The National Cancer Prevention Campaign (CAN) says it is committed to training doctors on the latest advancements in early detection of head, neck, and thyroid cancers.
During the closing ceremony of the annual awareness campaign for thyroid cancer, themed “Knowledge is Life,” Dr. Khaled Al-Saleh, Chairman of the Board of Directors of CAN, highlighted the importance of training doctors to recognize early signs for swift diagnosis and treatment. Cooperation with the Ministry of Health departments aims to enhance the preparedness of medical and nursing personnel in early detection and added CAN has trained 2,983 doctors, including 1,533 primary care doctors and 1,450 dentists.
Dr. Al-Saleh emphasized CAN’s dedication to training nurses in communication skills with cancer patients and their families, with 2,585 nurses successfully trained. He stressed the significance of such campaigns in raising community awareness about cancerous diseases and recognizing their initial signs.
Dr. Iman Al-Shammari, an official of the campaign, underscored the crucial role of community awareness in the early detection of thyroid cancer, prevention methods, and providing comprehensive strategies to combat the disease.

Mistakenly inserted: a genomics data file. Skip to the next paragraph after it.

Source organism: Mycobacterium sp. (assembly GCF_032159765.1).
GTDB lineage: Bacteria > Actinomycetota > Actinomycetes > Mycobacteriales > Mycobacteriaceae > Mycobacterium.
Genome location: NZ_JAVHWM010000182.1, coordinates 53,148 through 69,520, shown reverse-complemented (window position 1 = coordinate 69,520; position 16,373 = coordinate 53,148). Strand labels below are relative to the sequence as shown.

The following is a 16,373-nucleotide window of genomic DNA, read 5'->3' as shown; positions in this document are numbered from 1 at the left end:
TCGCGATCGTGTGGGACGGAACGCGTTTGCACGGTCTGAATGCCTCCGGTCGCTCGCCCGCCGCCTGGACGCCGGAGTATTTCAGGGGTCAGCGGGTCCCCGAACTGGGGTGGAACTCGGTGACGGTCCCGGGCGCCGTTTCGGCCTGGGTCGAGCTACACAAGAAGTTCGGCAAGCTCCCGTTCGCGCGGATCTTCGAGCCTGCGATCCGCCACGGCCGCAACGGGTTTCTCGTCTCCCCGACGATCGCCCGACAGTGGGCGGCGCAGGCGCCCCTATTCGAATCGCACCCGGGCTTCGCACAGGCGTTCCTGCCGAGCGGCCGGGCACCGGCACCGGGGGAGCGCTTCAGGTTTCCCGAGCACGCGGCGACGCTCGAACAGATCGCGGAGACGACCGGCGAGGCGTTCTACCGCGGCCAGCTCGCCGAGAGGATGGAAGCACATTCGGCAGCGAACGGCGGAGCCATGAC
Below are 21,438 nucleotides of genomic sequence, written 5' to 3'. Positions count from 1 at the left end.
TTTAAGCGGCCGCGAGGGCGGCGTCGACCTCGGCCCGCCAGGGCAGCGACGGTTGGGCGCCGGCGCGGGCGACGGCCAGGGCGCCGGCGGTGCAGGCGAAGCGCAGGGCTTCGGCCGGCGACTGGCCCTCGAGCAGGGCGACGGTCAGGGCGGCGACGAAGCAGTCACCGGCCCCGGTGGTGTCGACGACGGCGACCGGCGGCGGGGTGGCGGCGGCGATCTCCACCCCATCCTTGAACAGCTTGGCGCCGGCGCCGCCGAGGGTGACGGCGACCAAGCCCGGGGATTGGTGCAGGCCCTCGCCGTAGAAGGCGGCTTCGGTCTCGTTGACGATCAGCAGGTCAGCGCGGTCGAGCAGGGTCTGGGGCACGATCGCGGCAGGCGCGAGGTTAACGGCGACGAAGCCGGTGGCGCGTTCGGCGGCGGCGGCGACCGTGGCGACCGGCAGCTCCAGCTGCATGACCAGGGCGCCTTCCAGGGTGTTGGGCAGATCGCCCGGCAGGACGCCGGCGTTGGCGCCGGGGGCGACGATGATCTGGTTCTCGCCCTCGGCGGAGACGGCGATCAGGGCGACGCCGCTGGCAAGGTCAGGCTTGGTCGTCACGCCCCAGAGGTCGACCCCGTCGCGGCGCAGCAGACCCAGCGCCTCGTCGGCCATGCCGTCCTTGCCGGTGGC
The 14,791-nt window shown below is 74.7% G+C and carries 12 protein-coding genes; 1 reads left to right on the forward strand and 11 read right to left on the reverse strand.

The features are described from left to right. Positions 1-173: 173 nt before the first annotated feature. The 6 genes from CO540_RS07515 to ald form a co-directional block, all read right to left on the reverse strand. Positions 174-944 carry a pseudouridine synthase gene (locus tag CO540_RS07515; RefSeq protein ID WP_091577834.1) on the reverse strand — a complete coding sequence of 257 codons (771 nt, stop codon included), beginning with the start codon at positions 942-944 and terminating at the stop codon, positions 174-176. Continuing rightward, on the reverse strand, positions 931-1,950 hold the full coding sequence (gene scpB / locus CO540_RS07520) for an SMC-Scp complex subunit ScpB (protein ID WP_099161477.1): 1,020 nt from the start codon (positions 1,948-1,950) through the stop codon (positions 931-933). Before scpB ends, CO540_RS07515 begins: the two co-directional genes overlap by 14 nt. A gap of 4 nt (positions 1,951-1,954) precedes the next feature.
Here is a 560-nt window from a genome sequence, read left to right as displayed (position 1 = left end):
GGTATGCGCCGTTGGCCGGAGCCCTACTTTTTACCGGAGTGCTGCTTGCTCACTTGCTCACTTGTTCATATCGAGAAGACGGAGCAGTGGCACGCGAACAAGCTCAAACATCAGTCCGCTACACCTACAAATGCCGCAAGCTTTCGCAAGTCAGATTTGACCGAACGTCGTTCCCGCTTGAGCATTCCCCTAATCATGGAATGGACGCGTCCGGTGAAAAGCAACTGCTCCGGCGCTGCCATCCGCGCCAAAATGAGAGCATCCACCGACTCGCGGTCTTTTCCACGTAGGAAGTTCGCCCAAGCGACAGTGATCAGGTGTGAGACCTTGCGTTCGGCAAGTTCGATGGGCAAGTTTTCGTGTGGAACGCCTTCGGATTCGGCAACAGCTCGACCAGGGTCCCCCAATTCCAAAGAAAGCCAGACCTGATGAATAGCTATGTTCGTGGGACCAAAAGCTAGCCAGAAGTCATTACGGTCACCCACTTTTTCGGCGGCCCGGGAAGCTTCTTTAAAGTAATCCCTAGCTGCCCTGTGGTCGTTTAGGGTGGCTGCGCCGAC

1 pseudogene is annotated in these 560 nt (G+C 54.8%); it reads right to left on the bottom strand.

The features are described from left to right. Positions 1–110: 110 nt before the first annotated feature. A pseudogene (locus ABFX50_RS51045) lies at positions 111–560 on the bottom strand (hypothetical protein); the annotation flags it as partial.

The week-long campaign featured seminars, medical exhibitions in primary care centers, lectures on disease nature, and reviews of the latest Ministry of Health-approved statistics.
The campaign highlighted possible symptoms, risk factors, and effective ways to prevent thyroid cancer and cancer in general. Dr. Al-Shammari announced the upcoming Gulf Cancer Awareness Week in February.
Thyroid cancer, characterized by abnormal growth of gland cells in the neck’s front part, has an increased risk in women, particularly between ages 40 and 50, and in men between 60 and 70. Family history awareness, self-examination of the thyroid gland, and recognizing signs on the skin, hair, and nails are crucial factors.
Dr. Al-Shammari reassured that thyroid cancer is curable, especially when diagnosed early. Papilloma, the most common and least dangerous type, can be effectively treated by removing the thyroid gland and surrounding lymph nodes.